As a public health professional, everything I see is through the lens of better health. “What can we do and make it healthier,” or ‘what does this mean for our health,” or “is this healthy.” This of course includes FOOD! I am not a dietitian or a chef – but have friends that are – just someone who loves health both professionally and personally.
I wanted to share a few recipes that have been shared with me which I absolutely LOVE for a picnic. I also can share a GREAT picnic basket that is INSULATED and helps us put into practice all of those food safety tips we learned from my colleague, Dr. Janie Burney who IS a licensed dietitian, professor at the University of Tennessee’s Department of Family and Consumer Sciences, and the guru on anything related to foods and food safety. If you haven’t read her article yet, Keeping Your Picnic Safe, be sure and go back and read it in this month’s NOU.
Here are a few picnic baskets AND recipes that you might consider using – SAFELY, with Dr. Burney’s tips – for your next picnic. Bon apetite!
This basket is INSULATED, which means it is better for keeping our food at the right temperature. The wicker and woven baskets are PRETTY, but not as good as keeping foods at the right temps.
Amazon makes one, too.
I absolutely love my cousin Glenda’s (another licensed dietitian) recipe for chicken salad. It is so easy, that even a non-cook like me can make it!
Glenda’s Chicken Salad for Non-Cooks
4 cups chopped chicken breast
1 cup chopped celery
½ cup chopped onion
1 to 1/12/ cups mayonnaise (I like to use “light”)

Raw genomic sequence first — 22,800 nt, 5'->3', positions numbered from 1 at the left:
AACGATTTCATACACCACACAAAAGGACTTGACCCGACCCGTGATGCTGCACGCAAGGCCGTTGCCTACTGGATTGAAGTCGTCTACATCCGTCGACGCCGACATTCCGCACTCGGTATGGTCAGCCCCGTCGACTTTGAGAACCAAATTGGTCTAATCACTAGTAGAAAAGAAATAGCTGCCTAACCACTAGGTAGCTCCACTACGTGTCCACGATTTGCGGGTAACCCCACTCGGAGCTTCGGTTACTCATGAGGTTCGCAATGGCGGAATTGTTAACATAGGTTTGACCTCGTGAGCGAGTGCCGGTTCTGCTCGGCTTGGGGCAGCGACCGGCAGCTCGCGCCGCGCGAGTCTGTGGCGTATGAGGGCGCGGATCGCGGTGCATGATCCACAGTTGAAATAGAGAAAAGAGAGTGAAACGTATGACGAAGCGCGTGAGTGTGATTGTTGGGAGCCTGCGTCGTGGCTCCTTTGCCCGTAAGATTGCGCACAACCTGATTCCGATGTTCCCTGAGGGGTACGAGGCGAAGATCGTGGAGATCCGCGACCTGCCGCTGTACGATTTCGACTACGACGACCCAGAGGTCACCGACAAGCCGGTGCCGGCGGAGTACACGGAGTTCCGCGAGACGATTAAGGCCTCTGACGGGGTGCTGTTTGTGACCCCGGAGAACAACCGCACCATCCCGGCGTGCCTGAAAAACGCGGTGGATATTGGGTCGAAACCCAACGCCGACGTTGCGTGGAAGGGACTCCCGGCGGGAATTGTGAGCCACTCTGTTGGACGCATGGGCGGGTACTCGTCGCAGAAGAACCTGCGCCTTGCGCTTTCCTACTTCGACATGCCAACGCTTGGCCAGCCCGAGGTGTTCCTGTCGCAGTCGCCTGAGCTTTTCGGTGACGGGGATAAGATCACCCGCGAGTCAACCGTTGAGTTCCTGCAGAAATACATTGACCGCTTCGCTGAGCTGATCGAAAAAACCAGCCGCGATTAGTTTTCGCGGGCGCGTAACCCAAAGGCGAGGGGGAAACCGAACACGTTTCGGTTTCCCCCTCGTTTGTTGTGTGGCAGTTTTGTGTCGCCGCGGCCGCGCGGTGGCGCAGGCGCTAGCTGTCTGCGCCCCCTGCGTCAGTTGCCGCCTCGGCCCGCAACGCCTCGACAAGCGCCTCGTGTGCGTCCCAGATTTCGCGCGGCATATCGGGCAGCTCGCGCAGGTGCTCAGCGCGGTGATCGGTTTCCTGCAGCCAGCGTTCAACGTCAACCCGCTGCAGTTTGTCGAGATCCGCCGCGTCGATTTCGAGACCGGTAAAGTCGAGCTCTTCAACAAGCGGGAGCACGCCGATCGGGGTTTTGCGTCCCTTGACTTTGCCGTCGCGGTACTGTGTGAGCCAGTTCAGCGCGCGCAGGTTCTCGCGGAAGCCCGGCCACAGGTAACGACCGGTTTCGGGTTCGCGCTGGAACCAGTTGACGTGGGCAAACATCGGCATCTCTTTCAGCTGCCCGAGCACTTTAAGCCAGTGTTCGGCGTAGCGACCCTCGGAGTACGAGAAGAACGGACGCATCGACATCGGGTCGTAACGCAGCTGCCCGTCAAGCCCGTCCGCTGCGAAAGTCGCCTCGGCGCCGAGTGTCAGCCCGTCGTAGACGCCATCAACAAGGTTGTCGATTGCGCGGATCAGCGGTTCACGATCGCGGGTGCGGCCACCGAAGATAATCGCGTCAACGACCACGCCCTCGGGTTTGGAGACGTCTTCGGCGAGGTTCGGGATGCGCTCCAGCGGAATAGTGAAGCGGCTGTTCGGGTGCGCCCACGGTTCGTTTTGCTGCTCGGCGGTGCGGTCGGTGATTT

½ tsp salt
½ teaspoon pepper
¼ teaspoon paprika
¼ teaspoon curry
*Note: I usually substitute garlic salt for the paprika and curry!
Blend all ingredients. Use more of less according to taste. A food processor is great to chop the chicken and vegetables!
Refreshing Watermelon Mint Salad
1 medium-sized watermelon cut into bite-size chunks
4 ounces feta cheese, crumbled
3 tablespoons of fresh mint, roughly chopped
3 tablespoons of your favorite vinaigrette salad dressing
In a large bowl, add the watermelon, feta, and mint. Drizzle the vinaigrette salad dressing on top and toss lightly to combine. Put in a beautiful glass bowl and enjoy!
Remember these tips for your picnic as well as those that Dr. Burney shared in her NOU article.
- The coldest part of your picnic basket is on the bottom. Pack the most perishable foods such as meat, dairy, or anything with eggs, on the bottom.
- Put ice packs throughout the cooler.
- Don’t put your cooler in a hot car trunk! It’s just too hot, so store your picnic basket in the shade.
- An insulated picnic basket does a much better job than a woven one at keeping foods cold.
Image courtesy of SOMMAI at FreeDigitalPhotos.net